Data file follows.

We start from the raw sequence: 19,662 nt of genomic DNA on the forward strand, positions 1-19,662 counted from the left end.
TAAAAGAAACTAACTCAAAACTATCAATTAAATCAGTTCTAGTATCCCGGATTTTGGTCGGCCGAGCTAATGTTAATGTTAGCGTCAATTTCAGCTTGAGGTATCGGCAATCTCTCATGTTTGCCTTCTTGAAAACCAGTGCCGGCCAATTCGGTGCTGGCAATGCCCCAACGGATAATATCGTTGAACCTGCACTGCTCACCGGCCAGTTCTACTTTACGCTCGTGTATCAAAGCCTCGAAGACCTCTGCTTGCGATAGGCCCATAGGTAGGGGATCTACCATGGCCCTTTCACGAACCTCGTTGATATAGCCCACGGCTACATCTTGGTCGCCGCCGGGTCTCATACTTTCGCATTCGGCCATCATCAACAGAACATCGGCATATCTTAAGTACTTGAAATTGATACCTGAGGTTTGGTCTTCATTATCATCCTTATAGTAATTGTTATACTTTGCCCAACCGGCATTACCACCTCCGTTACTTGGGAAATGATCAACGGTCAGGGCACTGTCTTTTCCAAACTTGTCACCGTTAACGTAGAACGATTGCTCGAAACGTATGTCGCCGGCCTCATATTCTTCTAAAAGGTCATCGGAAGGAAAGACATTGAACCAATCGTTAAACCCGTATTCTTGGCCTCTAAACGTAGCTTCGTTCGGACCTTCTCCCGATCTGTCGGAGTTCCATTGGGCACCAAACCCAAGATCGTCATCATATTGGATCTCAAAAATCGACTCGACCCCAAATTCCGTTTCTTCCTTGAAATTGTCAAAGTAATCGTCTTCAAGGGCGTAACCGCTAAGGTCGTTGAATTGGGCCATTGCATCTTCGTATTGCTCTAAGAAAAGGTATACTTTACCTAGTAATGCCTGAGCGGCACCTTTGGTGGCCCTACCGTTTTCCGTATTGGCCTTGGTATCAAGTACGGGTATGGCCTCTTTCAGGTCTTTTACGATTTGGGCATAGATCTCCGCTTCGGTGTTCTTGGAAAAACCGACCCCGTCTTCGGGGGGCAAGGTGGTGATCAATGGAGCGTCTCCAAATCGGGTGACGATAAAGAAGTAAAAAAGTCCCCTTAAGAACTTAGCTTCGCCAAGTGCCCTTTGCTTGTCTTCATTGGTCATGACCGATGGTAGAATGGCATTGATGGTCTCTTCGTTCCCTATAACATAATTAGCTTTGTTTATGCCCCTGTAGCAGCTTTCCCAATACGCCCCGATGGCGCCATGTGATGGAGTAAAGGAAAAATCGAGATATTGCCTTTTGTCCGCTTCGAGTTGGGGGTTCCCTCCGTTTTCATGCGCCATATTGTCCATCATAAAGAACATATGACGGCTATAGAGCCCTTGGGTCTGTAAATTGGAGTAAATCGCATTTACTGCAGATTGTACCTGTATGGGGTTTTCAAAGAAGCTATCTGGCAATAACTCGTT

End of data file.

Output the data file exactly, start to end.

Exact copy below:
We start from the raw sequence: 19,662 nt of genomic DNA on the forward strand, positions 1-19,662 counted from the left end.
TAAAAGAAACTAACTCAAAACTATCAATTAAATCAGTTCTAGTATCCCGGATTTTGGTCGGCCGAGCTAATGTTAATGTTAGCGTCAATTTCAGCTTGAGGTATCGGCAATCTCTCATGTTTGCCTTCTTGAAAACCAGTGCCGGCCAATTCGGTGCTGGCAATGCCCCAACGGATAATATCGTTGAACCTGCACTGCTCACCGGCCAGTTCTACTTTACGCTCGTGTATCAAAGCCTCGAAGACCTCTGCTTGCGATAGGCCCATAGGTAGGGGATCTACCATGGCCCTTTCACGAACCTCGTTGATATAGCCCACGGCTACATCTTGGTCGCCGCCGGGTCTCATACTTTCGCATTCGGCCATCATCAACAGAACATCGGCATATCTTAAGTACTTGAAATTGATACCTGAGGTTTGGTCTTCATTATCATCCTTATAGTAATTGTTATACTTTGCCCAACCGGCATTACCACCTCCGTTACTTGGGAAATGATCAACGGTCAGGGCACTGTCTTTTCCAAACTTGTCACCGTTAACGTAGAACGATTGCTCGAAACGTATGTCGCCGGCCTCATATTCTTCTAAAAGGTCATCGGAAGGAAAGACATTGAACCAATCGTTAAACCCGTATTCTTGGCCTCTAAACGTAGCTTCGTTCGGACCTTCTCCCGATCTGTCGGAGTTCCATTGGGCACCAAACCCAAGATCGTCATCATATTGGATCTCAAAAATCGACTCGACCCCAAATTCCGTTTCTTCCTTGAAATTGTCAAAGTAATCGTCTTCAAGGGCGTAACCGCTAAGGTCGTTGAATTGGGCCATTGCATCTTCGTATTGCTCTAAGAAAAGGTATACTTTACCTAGTAATGCCTGAGCGGCACCTTTGGTGGCCCTACCGTTTTCCGTATTGGCCTTGGTATCAAGTACGGGTATGGCCTCTTTCAGGTCTTTTACGATTTGGGCATAGATCTCCGCTTCGGTGTTCTTGGAAAAACCGACCCCGTCTTCGGGGGGCAAGGTGGTGATCAATGGAGCGTCTCCAAATCGGGTGACGATAAAGAAGTAAAAAAGTCCCCTTAAGAACTTAGCTTCGCCAAGTGCCCTTTGCTTGTCTTCATTGGTCATGACCGATGGTAGAATGGCATTGATGGTCTCTTCGTTCCCTATAACATAATTAGCTTTGTTTATGCCCCTGTAGCAGCTTTCCCAATACGCCCCGATGGCGCCATGTGATGGAGTAAAGGAAAAATCGAGATATTGCCTTTTGTCCGCTTCGAGTTGGGGGTTCCCTCCGTTTTCATGCGCCATATTGTCCATCATAAAGAACATATGACGGCTATAGAGCCCTTGGGTCTGTAAATTGGAGTAAATCGCATTTACTGCAGATTGTACCTGTATGGGGTTTTCAAAGAAGCTATCTGGCAATAACTCGTT